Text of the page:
Black Friday CX: Preventing a one-way customer journey

Brands need to lead customers, psychologically, down the purchase funnel before and after Black Friday

Black Friday CX: Preventing a one-way customer journey

In the UK, Black Friday was traditionally the last Friday before Christmas when businesses set their employees free for the festive break. They often closed up early, and the first stop for revellers was generally the pub. It was even dubbed Black Eye Friday due to the amount of police and ambulance services calls made. 

Things changed when Walmart (Asda) brought the US version of Black Friday, the post-Thanksgiving consumer-fest, to these shores in 2013. It became known for fights breaking out in the aisles so still kept the police and ambulance services busy. More importantly, from a customer experience (CX) perspective, the early Black Fridays left a lot to be desired.

Well, there are always teething problems. Consumers have since come to embrace Black Friday in the UK - it’s grown massively in awareness and popularity year on year. In 2016 £5.8 billion was spent in the four days between Black Friday and Cyber Monday, though the event remains something of a free-for-all. While it’s great for the bargain hunters, retailers and manufacturers are still working out how they can make it work in terms of brand building.

Order(s) from disorder

Consumers are savvy and sales and seasonal events are becoming a year-round fixture in the retail calendar. Where Black Friday differs is the time-limited nature of the event, which is more likely to drive purchases. It offers a sense of drama and shoppers have come to embrace the chaos, many viewing Black Friday as the retail equivalent of big game hunting -  the reward justifies the risk!

This is indicative of a degree of gamification that retailers can harness to better engage customers. People enjoy the theatre of Black Friday - after all, why else would someone queue at 4am for a TV when they can probably get it at a similar price online? The problem is it’s hard to bring shoppers back if they’re just there for the bargains. The point is, treating Black Friday as just another sale is a missed opportunity.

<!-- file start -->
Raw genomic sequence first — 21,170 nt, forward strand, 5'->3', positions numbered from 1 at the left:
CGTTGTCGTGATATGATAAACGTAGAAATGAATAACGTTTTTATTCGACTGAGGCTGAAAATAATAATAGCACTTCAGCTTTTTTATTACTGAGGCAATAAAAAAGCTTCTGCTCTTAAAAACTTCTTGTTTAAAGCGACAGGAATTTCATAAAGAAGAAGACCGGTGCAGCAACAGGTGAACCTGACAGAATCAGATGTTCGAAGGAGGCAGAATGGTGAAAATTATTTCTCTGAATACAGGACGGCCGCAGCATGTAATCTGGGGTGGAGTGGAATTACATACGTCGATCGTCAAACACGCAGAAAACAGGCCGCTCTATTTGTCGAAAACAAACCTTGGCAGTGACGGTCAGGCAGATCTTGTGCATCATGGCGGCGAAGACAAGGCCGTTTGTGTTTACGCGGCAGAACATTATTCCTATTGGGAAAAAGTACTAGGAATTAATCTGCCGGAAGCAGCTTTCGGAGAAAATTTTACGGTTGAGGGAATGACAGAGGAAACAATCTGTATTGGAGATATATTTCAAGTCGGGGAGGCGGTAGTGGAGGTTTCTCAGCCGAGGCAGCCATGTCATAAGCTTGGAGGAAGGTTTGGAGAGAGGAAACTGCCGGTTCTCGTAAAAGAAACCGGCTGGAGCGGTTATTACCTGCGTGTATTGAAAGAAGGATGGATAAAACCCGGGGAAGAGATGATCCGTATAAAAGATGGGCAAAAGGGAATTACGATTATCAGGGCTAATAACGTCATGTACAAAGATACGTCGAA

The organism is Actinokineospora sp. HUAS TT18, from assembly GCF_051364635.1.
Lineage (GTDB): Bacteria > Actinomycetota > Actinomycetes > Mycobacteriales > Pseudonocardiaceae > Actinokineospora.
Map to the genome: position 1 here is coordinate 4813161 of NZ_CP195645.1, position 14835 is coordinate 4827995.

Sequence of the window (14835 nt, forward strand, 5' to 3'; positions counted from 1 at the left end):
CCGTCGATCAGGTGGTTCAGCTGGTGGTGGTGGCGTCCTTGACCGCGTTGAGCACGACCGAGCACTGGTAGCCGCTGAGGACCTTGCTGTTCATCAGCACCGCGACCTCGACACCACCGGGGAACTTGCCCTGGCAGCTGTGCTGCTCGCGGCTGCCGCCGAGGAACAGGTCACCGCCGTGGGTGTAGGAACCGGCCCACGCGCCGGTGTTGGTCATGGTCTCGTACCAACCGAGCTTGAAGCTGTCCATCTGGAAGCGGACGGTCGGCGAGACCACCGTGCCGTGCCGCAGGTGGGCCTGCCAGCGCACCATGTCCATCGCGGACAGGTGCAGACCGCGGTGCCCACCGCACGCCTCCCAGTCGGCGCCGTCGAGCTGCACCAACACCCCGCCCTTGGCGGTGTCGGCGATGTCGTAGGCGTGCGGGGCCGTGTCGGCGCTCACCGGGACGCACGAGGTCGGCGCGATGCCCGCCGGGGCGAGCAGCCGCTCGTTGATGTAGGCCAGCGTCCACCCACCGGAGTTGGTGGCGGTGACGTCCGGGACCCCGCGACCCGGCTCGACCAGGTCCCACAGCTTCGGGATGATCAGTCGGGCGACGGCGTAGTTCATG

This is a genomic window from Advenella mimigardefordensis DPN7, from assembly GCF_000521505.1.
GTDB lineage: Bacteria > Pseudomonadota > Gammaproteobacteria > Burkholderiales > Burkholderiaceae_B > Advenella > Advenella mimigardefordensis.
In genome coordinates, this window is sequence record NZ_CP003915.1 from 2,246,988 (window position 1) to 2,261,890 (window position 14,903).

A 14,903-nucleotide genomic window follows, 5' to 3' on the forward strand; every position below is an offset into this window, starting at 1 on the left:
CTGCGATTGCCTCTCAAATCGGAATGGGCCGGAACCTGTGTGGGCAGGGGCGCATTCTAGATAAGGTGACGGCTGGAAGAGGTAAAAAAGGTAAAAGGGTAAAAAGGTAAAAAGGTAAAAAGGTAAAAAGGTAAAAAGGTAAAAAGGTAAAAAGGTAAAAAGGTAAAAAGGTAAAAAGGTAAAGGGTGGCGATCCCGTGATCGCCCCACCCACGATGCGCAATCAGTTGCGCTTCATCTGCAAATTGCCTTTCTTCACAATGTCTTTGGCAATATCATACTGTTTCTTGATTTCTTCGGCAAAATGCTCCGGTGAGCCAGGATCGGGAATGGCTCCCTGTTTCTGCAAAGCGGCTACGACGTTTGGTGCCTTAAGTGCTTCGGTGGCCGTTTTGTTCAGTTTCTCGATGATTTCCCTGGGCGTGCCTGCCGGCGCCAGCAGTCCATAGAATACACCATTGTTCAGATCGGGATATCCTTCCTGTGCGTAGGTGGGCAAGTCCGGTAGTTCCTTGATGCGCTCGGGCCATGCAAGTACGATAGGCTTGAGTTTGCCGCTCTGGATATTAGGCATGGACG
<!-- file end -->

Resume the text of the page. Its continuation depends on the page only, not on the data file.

Yes, Black Friday is quick, cheap, and it can get messy.  It is for these reasons people have significantly lower expectations of their customer experience - whether that’s in-store or online. Look at it from another perspective though and retailers that offer a truly engaging CX have a chance to stand out and make a real impact.

Friday I'm in Love

Given its symbolic status as the start of the holiday shopping season, Black Friday couldn’t really come at a better time for retailers. So why shouldn’t Black Friday be seen as something of an annual Open Day for retail brands? 

It should be a way to make your loyal customers feel warm and fuzzy, and one of the greatest opportunities lies in-store: when shoppers come through your doors (for the first time in many cases) it’s a chance to showcase what the brand can do. 

The experience economy is becoming ever-more significant to bricks and mortar stores as they seek to differentiate. Notably, John Lewis is investing heavily in in-store CX and, somewhat ironically, Amazon is opening a pop-up Black Friday Deals Store in Soho for four days. 

The journey to (and from) Black Friday

Given the psychology of Black Friday, it offers a much more immediate customer journey than is typical for retail. However, the customer experience shouldn’t begin and end on November 24th. In the lead-up to the event, brand awareness and word of mouth are key, existing comms channels should be used to engage and reward loyal customers with exclusive access, such as sales previews, and personalised offers.

The aftermath provides an opportunity to build engagement around transactions to convert one-time customers into retained ones. Here great customer service around returns can make you stand out; ASOS has, for example, removed any anxiety from selling clothes online through its buy now, pay later model.

Black Friday is a stressful and hectic way for retailers to start the festive season. However, the potential rewards can make it a valuable annual fixture. The brands that will succeed understand the customer journey and play to the strengths of each channel at each stage, particularly if they can connect the dots between online and offline.

There may well be some loss-leaders but this can be a sacrifice worth making if you can attract new customers. Making a concerted effort at Black Friday becomes even more worthwhile if you can encourage these customers to opt-in in order to build relationships during the lucrative Christmas period and beyond.  

Rob Curran is head of CX of Wunderman